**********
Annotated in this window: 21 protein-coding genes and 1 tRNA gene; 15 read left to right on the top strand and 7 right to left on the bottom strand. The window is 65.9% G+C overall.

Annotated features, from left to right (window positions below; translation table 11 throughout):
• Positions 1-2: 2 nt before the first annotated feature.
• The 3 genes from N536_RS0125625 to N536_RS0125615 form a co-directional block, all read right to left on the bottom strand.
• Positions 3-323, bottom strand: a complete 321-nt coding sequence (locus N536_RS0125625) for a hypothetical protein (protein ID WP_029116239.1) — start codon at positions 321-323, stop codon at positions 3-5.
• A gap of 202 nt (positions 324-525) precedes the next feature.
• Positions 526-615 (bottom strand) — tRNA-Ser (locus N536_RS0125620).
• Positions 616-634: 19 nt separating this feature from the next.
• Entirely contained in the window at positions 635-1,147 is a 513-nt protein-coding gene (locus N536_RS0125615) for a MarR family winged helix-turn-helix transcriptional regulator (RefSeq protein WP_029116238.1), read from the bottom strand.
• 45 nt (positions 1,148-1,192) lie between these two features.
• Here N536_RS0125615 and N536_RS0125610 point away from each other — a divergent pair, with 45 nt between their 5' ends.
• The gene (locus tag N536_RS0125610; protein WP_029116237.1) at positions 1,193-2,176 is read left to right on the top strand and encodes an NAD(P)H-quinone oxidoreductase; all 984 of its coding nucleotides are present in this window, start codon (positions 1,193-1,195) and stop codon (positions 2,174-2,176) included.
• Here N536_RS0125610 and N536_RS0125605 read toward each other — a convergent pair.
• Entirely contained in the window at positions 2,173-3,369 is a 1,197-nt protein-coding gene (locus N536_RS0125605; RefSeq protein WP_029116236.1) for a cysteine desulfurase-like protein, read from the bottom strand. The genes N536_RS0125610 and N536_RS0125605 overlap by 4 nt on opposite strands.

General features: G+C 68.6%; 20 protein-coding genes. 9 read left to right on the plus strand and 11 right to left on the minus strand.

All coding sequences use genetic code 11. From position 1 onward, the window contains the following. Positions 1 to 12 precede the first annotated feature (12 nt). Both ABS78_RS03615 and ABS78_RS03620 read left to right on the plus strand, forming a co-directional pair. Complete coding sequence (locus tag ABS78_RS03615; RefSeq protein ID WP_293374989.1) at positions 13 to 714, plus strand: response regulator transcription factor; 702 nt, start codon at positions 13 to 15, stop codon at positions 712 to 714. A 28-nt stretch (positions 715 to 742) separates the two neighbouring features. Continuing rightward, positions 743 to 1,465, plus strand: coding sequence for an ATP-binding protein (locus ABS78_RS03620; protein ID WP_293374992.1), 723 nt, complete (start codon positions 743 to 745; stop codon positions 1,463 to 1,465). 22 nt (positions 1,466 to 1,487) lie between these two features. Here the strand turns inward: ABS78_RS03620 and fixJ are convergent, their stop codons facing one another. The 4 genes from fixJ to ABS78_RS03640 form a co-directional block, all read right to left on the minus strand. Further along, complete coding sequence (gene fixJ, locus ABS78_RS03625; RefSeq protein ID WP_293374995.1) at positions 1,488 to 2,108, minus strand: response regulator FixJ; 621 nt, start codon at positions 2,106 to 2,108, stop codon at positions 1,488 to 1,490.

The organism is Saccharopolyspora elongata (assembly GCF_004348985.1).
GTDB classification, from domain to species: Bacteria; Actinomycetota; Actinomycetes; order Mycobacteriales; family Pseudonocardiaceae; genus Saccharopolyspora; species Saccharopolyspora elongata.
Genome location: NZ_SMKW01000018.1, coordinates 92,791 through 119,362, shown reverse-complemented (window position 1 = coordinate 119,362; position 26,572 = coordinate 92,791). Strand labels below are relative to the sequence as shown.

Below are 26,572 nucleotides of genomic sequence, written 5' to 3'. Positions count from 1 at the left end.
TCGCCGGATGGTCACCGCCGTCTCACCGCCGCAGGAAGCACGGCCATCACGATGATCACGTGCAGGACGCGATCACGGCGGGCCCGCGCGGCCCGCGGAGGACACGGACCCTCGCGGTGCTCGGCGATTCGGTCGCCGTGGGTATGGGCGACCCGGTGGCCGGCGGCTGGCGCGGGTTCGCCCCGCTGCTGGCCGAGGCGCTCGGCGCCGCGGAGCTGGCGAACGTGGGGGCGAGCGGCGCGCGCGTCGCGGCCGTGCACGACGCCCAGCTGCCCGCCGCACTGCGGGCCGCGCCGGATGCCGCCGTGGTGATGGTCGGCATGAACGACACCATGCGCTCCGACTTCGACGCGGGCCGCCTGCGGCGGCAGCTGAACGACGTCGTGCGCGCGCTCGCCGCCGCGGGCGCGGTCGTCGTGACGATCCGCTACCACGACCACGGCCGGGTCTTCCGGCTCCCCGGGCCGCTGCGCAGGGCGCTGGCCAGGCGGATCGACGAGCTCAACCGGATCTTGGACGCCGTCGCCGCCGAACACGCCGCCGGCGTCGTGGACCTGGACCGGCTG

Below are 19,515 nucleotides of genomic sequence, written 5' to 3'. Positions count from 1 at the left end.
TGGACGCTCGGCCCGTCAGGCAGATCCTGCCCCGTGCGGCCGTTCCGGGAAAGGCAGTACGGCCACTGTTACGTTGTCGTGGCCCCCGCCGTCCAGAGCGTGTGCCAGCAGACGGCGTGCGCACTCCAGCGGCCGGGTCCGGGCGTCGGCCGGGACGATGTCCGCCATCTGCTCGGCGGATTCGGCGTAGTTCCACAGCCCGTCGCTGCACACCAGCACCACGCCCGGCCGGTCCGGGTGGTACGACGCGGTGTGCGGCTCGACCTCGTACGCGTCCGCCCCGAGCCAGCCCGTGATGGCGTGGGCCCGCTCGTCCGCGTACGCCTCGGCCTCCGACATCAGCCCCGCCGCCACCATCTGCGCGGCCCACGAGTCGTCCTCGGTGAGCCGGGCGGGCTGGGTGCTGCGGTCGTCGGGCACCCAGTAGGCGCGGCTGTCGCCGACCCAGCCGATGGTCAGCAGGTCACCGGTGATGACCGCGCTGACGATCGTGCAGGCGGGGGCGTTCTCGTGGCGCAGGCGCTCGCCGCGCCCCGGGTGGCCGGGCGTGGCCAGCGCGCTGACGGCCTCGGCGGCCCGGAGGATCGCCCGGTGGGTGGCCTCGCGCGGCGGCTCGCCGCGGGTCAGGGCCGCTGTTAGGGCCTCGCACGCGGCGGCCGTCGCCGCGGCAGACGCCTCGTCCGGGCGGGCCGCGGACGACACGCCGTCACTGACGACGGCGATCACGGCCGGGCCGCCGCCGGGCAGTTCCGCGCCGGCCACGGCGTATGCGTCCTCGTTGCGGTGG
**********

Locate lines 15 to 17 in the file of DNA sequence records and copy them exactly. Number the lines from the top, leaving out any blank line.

General features: G+C 68.6%; 20 protein-coding genes. 9 read left to right on the plus strand and 11 right to left on the minus strand.

All coding sequences use genetic code 11. From position 1 onward, the window contains the following. Positions 1 to 12 precede the first annotated feature (12 nt). Both ABS78_RS03615 and ABS78_RS03620 read left to right on the plus strand, forming a co-directional pair. Complete coding sequence (locus tag ABS78_RS03615; RefSeq protein ID WP_293374989.1) at positions 13 to 714, plus strand: response regulator transcription factor; 702 nt, start codon at positions 13 to 15, stop codon at positions 712 to 714. A 28-nt stretch (positions 715 to 742) separates the two neighbouring features. Continuing rightward, positions 743 to 1,465, plus strand: coding sequence for an ATP-binding protein (locus ABS78_RS03620; protein ID WP_293374992.1), 723 nt, complete (start codon positions 743 to 745; stop codon positions 1,463 to 1,465). 22 nt (positions 1,466 to 1,487) lie between these two features. Here the strand turns inward: ABS78_RS03620 and fixJ are convergent, their stop codons facing one another. The 4 genes from fixJ to ABS78_RS03640 form a co-directional block, all read right to left on the minus strand. Further along, complete coding sequence (gene fixJ, locus ABS78_RS03625; RefSeq protein ID WP_293374995.1) at positions 1,488 to 2,108, minus strand: response regulator FixJ; 621 nt, start codon at positions 2,106 to 2,108, stop codon at positions 1,488 to 1,490.

The organism is Saccharopolyspora elongata (assembly GCF_004348985.1).